In its latest salvo to the embattled tech company Yahoo, hedge-fund manager Daniel Loeb demanded again that CEO Scott Thompson resign immediately and suggested that he be replaced by the company’s CFO or global head of media on an interim basis.
Speaking publicly for the first time since last fall about his ongoing proxy fight with Yahoo, Loeb called the company “bloated” and “not focused,” but added that the tech giant is a “great business” capable of being turned around.
Loeb was part of a panel at the SALT alternative-investment conference in Las Vegas, where he and other money managers, including Reservoir Capital CEO Daniel Stern and Starwood Capital chief Barry Sternlicht, discussed the ethics of resume-padding — a concern that has arisen with Thompson, who overstated his educational credentials — and the current state of investing.
On the panel, a rare public appearance for the Third Point activist, Loeb attacked the recent management of Yahoo, which he said “had missed every important trend on the Internet: social, local, you name it.”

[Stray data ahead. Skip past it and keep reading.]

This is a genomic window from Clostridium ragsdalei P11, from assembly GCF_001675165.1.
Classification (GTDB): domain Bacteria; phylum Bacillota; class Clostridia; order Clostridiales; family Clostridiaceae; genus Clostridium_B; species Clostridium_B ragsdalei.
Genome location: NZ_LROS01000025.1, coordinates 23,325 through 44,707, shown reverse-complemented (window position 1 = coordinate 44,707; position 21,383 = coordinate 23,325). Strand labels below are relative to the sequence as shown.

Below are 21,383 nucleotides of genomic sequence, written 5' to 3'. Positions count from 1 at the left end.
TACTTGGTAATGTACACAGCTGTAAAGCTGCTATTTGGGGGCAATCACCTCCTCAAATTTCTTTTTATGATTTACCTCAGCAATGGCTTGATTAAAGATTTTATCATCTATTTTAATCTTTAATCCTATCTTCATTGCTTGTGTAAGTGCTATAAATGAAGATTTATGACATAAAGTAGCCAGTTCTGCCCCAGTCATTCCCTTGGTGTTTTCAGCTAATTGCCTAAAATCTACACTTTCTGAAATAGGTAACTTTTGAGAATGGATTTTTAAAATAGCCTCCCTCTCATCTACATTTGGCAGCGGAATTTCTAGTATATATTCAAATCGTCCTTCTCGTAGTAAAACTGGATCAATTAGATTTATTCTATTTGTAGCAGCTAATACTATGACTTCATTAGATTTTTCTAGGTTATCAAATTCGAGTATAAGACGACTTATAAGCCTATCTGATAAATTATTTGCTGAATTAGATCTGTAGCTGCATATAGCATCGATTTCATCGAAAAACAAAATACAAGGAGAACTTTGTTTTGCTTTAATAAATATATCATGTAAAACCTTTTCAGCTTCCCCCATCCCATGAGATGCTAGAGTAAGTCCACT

Loeb, who owns more than 5% of the tech company’s shares, has been criticizing Yahoo in writing for months.
Wednesday morning, days after revelations that Thompson claimed to have received joint undergraduate degrees when in fact he had only earned one, Loeb insisted that the Yahoo CEO should resign immediately and be replaced with an interim chief.
“Character and integrity matter,” said Loeb at the Las Vegas gathering, amid nods from his fellow panelists.
Yahoo needs major director and management changes, Loeb said. “From the board level,” he added, “what we really want to see is better process and kind of a rebuilding of the whole firm’s culture and the way they do business.”
Still, he said, Yahoo has much to offer. For instance, its Asian assets, Alibaba and Yahoo Japan, have great value, he said, and should be monetized.
But there’s no rush, Loeb pointed out. In saying that, he added “that doesn’t mean liquidate everything tomorrow.”
Loeb, in a strongly worded letter issued earlier Wednesday, argued that the Yahoo board’s ongoing probe into the hiring of Thompson — who was recently found to have padded his educational credentials — had become “farcical” and that the company must put a prompt end to the “carnage” that has taken place. (Click here to read the letter)